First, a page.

Why aren't Antibiotics effective against Hepatitis B?
Hepatitis B is a viral liver infection that affects more than two billion people worldwide. The virus is blood-borne and fluid-transmitted, and inflames the liver, causing vomiting and occasional death.
An Antibiotic or Antibacterial is any substance that attacks or breaks down living bacterial cells. These substances do not need to be organic in nature. Most human-used Antibiotics are produced synthetically in laboratories, and are derived from substances that were originally produced by microorganisms. A famous example is Penicillin, which is produced by the Penicillium fungus. Antibiotics are used as a selective poison to kill some bacteria but not others.
Because Hepatitis B is a Virus, it is unaffected by Antibiotics. A virus is not a living cell or organism but a piece of DNA or RNA, functioning by inserting itself into cells and rewriting their DNA or RNA structure. Viruses have no metabolism and cannot reproduce without cells to invade. There is nothing to "kill," so Antibiotics are not effective; viruses don't have the biological structures that Antibiotics attack. In fact, taking Antibiotics while suffering any viral infection can both kill beneficial bacteria, like Gut Flora, and create Antibiotic-Resistant Strains of harmful bacteria.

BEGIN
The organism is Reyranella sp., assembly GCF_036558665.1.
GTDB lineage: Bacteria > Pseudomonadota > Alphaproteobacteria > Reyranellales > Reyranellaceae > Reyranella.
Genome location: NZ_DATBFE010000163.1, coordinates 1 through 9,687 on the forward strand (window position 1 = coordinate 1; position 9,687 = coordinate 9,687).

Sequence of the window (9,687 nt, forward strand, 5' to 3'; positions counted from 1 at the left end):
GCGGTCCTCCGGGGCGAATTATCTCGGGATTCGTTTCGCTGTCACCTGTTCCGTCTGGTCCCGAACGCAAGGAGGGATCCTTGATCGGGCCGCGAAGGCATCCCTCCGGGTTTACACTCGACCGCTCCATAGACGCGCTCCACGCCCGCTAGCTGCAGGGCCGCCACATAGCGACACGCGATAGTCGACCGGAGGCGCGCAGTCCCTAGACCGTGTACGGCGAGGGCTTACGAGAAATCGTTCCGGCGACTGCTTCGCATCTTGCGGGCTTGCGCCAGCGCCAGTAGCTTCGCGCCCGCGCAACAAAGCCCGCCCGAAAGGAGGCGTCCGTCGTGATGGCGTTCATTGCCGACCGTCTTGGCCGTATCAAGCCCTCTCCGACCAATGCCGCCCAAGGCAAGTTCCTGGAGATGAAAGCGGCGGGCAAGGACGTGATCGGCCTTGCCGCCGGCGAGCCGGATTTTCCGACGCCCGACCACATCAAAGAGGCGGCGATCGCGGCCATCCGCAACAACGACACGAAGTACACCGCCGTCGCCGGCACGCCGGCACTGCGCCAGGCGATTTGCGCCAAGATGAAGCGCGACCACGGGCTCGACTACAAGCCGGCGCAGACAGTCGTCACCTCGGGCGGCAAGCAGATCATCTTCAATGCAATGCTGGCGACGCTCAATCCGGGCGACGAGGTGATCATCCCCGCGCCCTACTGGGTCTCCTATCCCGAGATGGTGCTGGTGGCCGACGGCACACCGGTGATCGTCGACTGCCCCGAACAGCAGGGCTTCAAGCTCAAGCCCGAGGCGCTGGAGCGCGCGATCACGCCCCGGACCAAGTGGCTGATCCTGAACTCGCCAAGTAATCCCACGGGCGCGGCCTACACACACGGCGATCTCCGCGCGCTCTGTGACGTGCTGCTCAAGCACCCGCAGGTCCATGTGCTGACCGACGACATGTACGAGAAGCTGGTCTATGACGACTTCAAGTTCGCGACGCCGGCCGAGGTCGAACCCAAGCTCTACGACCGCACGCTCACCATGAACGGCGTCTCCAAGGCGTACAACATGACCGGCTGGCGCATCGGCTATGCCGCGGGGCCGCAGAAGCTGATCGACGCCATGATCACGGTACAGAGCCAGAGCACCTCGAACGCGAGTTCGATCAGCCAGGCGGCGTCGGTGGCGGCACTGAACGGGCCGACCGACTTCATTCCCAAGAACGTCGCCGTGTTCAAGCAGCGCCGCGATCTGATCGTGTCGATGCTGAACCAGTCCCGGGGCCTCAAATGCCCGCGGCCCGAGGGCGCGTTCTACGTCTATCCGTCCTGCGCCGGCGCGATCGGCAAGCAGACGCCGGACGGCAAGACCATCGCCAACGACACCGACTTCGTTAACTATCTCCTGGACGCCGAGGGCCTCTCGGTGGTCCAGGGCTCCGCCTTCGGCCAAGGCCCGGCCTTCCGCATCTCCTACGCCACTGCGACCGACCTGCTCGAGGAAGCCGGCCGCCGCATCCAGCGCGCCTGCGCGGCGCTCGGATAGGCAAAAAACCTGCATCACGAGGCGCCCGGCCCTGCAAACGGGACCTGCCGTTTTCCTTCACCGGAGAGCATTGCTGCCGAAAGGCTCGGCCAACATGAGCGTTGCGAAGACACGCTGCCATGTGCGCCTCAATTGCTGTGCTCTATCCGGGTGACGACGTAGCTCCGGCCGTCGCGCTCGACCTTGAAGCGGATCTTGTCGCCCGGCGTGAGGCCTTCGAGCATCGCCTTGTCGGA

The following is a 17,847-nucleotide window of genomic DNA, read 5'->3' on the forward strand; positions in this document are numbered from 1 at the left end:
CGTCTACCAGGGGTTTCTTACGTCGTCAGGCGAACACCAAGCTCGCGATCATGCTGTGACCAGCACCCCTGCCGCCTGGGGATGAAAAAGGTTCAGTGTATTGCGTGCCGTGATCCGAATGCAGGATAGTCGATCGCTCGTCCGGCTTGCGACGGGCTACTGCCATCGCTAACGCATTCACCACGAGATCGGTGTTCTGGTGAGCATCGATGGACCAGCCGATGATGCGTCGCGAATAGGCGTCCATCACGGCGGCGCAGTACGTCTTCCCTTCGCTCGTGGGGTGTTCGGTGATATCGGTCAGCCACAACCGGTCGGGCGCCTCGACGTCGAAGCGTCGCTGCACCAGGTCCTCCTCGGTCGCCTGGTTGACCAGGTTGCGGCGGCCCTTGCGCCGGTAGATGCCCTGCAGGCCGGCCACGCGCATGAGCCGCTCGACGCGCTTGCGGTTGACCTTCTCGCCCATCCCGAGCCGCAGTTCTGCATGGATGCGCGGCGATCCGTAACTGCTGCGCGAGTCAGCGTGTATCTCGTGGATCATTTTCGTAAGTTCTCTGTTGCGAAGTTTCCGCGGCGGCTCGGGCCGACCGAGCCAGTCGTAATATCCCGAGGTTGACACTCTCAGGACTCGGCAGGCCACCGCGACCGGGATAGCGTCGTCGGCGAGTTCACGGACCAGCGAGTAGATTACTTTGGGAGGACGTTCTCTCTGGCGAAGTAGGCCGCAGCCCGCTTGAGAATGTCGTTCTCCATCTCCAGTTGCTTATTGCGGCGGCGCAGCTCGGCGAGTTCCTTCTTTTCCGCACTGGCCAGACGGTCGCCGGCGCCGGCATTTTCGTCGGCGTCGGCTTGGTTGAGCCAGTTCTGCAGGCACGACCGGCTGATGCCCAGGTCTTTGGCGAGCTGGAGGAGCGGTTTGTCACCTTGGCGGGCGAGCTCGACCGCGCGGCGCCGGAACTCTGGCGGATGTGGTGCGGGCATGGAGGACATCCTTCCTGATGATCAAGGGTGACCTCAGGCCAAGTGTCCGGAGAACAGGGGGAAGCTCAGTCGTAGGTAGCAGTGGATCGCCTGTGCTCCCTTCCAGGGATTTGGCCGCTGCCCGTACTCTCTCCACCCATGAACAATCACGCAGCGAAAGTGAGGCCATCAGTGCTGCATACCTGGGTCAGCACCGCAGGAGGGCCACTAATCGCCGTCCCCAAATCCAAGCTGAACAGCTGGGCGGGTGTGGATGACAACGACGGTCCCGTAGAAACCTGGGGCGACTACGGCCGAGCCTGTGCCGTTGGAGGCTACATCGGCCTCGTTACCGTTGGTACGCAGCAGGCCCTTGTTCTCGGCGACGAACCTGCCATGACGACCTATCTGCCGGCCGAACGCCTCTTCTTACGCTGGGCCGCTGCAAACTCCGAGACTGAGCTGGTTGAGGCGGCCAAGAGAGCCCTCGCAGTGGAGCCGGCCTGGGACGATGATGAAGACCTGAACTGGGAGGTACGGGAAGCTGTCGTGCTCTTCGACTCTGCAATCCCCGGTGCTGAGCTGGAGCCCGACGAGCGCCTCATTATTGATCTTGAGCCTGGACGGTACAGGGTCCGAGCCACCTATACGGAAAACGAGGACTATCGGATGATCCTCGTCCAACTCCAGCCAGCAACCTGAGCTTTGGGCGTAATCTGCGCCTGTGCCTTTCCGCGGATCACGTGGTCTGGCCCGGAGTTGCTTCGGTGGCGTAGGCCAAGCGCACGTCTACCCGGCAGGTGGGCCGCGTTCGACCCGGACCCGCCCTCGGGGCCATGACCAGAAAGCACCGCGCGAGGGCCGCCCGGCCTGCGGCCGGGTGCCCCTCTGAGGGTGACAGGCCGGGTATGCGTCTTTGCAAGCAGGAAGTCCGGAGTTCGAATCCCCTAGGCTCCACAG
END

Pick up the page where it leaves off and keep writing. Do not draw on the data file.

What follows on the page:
The current accepted methods of controlling Hepatitis B include Vaccination, which prepares the immune system to fight with a weakened strain of virus; Prophylactic Prevention to avoid spreading the disease with sexual contact; Antiviral Drugs, which have a limited effect; and Time, because most healthy adults live through the infection with minimal liver damage. However, the virus persists in the body and reactivates in about half of all cases.